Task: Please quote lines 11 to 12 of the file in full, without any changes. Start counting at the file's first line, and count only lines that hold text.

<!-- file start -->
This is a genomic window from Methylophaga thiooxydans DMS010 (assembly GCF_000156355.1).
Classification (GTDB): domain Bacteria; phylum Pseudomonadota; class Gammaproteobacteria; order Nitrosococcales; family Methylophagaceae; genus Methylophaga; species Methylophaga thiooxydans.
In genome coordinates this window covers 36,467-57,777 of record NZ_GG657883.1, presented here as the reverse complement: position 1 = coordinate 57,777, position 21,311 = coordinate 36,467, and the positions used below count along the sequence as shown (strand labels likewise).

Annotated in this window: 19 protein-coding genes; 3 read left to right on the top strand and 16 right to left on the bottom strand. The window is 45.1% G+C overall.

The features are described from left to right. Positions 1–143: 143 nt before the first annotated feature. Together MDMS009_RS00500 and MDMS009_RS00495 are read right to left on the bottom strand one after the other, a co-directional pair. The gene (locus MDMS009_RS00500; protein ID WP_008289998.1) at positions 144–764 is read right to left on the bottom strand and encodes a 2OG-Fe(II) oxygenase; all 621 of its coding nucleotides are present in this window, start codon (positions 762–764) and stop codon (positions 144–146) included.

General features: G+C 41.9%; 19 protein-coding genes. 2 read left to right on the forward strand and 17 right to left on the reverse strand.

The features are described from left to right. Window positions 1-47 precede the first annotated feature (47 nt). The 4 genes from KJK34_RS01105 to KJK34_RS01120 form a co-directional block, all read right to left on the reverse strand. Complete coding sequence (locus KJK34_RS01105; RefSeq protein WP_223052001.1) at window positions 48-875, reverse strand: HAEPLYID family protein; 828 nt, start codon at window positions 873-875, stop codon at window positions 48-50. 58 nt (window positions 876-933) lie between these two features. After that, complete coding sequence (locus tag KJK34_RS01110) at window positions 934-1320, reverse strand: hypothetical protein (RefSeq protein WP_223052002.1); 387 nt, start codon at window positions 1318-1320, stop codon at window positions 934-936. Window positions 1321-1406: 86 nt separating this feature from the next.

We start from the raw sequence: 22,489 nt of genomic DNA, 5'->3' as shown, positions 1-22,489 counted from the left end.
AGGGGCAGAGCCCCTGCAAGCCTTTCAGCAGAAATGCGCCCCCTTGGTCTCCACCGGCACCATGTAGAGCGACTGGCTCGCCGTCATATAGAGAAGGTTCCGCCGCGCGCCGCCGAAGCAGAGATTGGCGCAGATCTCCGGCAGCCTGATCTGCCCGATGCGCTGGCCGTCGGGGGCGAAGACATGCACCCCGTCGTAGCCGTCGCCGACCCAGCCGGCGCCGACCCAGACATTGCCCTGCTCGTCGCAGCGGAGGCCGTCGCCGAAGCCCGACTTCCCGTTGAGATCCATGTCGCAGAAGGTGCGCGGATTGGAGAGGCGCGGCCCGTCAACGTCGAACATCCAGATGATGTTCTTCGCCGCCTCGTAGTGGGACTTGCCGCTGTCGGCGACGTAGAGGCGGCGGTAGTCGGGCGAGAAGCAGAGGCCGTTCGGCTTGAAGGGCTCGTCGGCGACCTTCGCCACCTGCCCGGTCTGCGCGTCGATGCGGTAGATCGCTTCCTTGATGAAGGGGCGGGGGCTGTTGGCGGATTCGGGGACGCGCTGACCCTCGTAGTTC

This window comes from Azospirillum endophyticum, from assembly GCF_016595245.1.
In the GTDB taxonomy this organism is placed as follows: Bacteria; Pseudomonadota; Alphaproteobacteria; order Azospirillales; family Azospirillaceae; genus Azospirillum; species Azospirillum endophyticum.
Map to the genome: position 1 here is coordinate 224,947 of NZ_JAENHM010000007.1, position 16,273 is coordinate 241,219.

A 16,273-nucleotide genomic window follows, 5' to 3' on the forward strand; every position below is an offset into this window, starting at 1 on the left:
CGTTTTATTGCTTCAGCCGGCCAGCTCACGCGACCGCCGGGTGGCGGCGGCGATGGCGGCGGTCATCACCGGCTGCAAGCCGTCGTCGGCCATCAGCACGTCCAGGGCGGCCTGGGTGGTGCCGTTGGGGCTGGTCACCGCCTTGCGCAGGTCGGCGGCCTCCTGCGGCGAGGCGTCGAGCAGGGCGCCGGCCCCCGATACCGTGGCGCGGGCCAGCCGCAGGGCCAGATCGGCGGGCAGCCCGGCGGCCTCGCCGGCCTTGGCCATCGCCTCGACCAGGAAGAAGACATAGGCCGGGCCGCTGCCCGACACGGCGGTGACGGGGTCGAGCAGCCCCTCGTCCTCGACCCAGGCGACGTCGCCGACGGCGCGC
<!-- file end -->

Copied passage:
In the GTDB taxonomy this organism is placed as follows: Bacteria; Pseudomonadota; Alphaproteobacteria; order Azospirillales; family Azospirillaceae; genus Azospirillum; species Azospirillum endophyticum.
Map to the genome: position 1 here is coordinate 224,947 of NZ_JAENHM010000007.1, position 16,273 is coordinate 241,219.